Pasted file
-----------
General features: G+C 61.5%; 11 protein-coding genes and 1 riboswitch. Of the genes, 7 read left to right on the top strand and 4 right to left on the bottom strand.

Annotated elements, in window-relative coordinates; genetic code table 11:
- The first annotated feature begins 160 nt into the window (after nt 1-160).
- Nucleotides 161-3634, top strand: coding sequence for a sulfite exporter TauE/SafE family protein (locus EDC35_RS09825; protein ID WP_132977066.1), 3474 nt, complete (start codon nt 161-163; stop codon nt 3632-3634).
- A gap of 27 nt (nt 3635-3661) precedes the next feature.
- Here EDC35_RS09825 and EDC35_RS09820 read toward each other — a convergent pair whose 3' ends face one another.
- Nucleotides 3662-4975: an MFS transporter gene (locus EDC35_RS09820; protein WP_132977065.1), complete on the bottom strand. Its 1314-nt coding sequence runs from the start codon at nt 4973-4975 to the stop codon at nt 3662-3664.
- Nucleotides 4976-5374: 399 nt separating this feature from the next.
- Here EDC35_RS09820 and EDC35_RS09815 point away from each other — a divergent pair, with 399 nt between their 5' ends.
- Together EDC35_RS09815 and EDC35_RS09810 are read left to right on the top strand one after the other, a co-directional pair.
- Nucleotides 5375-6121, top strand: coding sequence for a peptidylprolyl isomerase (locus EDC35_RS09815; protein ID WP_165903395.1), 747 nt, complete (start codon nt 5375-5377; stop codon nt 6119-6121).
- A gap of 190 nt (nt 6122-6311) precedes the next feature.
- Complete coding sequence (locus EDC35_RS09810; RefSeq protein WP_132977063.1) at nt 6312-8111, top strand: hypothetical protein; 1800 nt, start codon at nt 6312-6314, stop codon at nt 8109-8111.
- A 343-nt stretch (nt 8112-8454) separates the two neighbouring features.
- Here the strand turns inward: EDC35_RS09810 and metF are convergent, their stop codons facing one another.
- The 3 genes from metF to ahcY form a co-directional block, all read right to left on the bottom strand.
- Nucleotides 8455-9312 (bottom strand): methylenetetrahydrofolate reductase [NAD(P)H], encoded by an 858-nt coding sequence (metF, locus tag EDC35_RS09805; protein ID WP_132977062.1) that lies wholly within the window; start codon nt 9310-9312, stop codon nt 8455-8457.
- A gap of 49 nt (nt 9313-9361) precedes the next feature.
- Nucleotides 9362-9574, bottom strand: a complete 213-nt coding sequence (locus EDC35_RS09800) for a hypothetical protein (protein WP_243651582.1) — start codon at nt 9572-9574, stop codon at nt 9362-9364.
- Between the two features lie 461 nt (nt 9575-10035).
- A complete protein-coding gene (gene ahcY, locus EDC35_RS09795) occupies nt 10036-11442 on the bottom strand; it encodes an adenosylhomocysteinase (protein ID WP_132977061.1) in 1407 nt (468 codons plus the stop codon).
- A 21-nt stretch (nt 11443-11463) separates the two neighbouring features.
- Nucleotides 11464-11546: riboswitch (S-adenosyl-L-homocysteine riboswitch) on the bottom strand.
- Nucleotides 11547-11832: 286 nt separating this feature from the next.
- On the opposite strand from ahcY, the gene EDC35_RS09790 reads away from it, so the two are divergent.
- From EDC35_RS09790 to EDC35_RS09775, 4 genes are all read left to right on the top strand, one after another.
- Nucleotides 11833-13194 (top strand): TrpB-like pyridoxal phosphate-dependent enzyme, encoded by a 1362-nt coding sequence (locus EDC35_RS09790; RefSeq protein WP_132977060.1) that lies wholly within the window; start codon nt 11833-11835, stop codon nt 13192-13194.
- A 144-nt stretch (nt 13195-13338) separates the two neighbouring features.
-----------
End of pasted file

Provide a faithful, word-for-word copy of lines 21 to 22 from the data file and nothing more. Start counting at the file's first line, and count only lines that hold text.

- A complete protein-coding gene (gene ahcY, locus EDC35_RS09795) occupies nt 10036-11442 on the bottom strand; it encodes an adenosylhomocysteinase (protein ID WP_132977061.1) in 1407 nt (468 codons plus the stop codon).
- A 21-nt stretch (nt 11443-11463) separates the two neighbouring features.